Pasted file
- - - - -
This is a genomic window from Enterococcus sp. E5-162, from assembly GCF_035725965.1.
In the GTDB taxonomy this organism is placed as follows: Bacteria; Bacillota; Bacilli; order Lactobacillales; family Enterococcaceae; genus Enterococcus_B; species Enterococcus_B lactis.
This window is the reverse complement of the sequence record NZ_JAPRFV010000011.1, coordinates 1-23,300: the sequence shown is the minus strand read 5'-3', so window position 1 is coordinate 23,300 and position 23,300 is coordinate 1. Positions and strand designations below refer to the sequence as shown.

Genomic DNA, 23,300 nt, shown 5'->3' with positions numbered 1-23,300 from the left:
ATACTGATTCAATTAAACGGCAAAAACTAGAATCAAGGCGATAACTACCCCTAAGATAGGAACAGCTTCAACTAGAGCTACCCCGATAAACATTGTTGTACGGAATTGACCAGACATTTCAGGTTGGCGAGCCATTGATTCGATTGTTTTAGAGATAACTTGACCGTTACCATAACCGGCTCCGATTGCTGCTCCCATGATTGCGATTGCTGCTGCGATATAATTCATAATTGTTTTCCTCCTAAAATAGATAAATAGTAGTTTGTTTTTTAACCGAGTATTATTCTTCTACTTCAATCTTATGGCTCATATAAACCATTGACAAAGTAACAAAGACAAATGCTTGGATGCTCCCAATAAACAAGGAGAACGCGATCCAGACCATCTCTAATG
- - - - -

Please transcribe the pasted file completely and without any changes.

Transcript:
This is a genomic window from Enterococcus sp. E5-162, from assembly GCF_035725965.1.
In the GTDB taxonomy this organism is placed as follows: Bacteria; Bacillota; Bacilli; order Lactobacillales; family Enterococcaceae; genus Enterococcus_B; species Enterococcus_B lactis.
This window is the reverse complement of the sequence record NZ_JAPRFV010000011.1, coordinates 1-23,300: the sequence shown is the minus strand read 5'-3', so window position 1 is coordinate 23,300 and position 23,300 is coordinate 1. Positions and strand designations below refer to the sequence as shown.

Genomic DNA, 23,300 nt, shown 5'->3' with positions numbered 1-23,300 from the left:
ATACTGATTCAATTAAACGGCAAAAACTAGAATCAAGGCGATAACTACCCCTAAGATAGGAACAGCTTCAACTAGAGCTACCCCGATAAACATTGTTGTACGGAATTGACCAGACATTTCAGGTTGGCGAGCCATTGATTCGATTGTTTTAGAGATAACTTGACCGTTACCATAACCGGCTCCGATTGCTGCTCCCATGATTGCGATTGCTGCTGCGATATAATTCATAATTGTTTTCCTCCTAAAATAGATAAATAGTAGTTTGTTTTTTAACCGAGTATTATTCTTCTACTTCAATCTTATGGCTCATATAAACCATTGACAAAGTAACAAAGACAAATGCTTGGATGCTCCCAATAAACAAGGAGAACGCGATCCAGACCATCTCTAATG